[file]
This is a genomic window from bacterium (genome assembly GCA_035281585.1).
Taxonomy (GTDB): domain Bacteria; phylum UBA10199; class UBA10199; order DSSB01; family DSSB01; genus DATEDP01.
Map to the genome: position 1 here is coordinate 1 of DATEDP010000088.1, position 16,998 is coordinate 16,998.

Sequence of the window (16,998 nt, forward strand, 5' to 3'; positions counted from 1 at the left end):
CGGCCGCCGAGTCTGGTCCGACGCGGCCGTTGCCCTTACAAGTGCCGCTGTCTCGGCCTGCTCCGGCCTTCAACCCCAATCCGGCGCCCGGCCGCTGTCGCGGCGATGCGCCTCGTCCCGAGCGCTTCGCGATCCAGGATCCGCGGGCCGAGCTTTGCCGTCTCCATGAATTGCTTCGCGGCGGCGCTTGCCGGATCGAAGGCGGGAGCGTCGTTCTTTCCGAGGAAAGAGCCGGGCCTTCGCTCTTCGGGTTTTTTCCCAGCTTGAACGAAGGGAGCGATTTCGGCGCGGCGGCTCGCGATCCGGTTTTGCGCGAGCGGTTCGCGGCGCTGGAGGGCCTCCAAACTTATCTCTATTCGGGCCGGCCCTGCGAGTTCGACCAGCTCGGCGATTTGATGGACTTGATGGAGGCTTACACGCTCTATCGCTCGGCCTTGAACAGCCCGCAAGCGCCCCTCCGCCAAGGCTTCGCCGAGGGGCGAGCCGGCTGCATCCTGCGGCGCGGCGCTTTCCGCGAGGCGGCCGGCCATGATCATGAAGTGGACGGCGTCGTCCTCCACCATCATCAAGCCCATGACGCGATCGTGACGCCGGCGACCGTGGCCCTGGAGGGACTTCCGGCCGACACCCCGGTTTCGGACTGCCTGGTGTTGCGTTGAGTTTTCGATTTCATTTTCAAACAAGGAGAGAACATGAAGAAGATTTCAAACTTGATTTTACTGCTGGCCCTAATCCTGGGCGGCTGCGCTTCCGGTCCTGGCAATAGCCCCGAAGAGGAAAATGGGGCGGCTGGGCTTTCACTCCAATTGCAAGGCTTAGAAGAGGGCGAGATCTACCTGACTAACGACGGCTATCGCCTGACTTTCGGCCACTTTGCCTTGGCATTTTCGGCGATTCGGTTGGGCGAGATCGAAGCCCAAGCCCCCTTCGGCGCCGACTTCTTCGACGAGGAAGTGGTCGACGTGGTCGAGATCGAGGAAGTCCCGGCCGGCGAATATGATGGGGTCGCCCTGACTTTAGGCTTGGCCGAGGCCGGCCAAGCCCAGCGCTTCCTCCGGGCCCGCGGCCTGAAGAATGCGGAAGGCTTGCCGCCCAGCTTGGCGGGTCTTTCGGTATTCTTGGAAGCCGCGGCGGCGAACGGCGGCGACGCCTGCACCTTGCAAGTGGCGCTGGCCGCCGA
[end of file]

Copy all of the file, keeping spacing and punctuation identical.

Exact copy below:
This is a genomic window from bacterium (genome assembly GCA_035281585.1).
Taxonomy (GTDB): domain Bacteria; phylum UBA10199; class UBA10199; order DSSB01; family DSSB01; genus DATEDP01.
Map to the genome: position 1 here is coordinate 1 of DATEDP010000088.1, position 16,998 is coordinate 16,998.

Sequence of the window (16,998 nt, forward strand, 5' to 3'; positions counted from 1 at the left end):
CGGCCGCCGAGTCTGGTCCGACGCGGCCGTTGCCCTTACAAGTGCCGCTGTCTCGGCCTGCTCCGGCCTTCAACCCCAATCCGGCGCCCGGCCGCTGTCGCGGCGATGCGCCTCGTCCCGAGCGCTTCGCGATCCAGGATCCGCGGGCCGAGCTTTGCCGTCTCCATGAATTGCTTCGCGGCGGCGCTTGCCGGATCGAAGGCGGGAGCGTCGTTCTTTCCGAGGAAAGAGCCGGGCCTTCGCTCTTCGGGTTTTTTCCCAGCTTGAACGAAGGGAGCGATTTCGGCGCGGCGGCTCGCGATCCGGTTTTGCGCGAGCGGTTCGCGGCGCTGGAGGGCCTCCAAACTTATCTCTATTCGGGCCGGCCCTGCGAGTTCGACCAGCTCGGCGATTTGATGGACTTGATGGAGGCTTACACGCTCTATCGCTCGGCCTTGAACAGCCCGCAAGCGCCCCTCCGCCAAGGCTTCGCCGAGGGGCGAGCCGGCTGCATCCTGCGGCGCGGCGCTTTCCGCGAGGCGGCCGGCCATGATCATGAAGTGGACGGCGTCGTCCTCCACCATCATCAAGCCCATGACGCGATCGTGACGCCGGCGACCGTGGCCCTGGAGGGACTTCCGGCCGACACCCCGGTTTCGGACTGCCTGGTGTTGCGTTGAGTTTTCGATTTCATTTTCAAACAAGGAGAGAACATGAAGAAGATTTCAAACTTGATTTTACTGCTGGCCCTAATCCTGGGCGGCTGCGCTTCCGGTCCTGGCAATAGCCCCGAAGAGGAAAATGGGGCGGCTGGGCTTTCACTCCAATTGCAAGGCTTAGAAGAGGGCGAGATCTACCTGACTAACGACGGCTATCGCCTGACTTTCGGCCACTTTGCCTTGGCATTTTCGGCGATTCGGTTGGGCGAGATCGAAGCCCAAGCCCCCTTCGGCGCCGACTTCTTCGACGAGGAAGTGGTCGACGTGGTCGAGATCGAGGAAGTCCCGGCCGGCGAATATGATGGGGTCGCCCTGACTTTAGGCTTGGCCGAGGCCGGCCAAGCCCAGCGCTTCCTCCGGGCCCGCGGCCTGAAGAATGCGGAAGGCTTGCCGCCCAGCTTGGCGGGTCTTTCGGTATTCTTGGAAGCCGCGGCGGCGAACGGCGGCGACGCCTGCACCTTGCAAGTGGCGCTGGCCGCCGA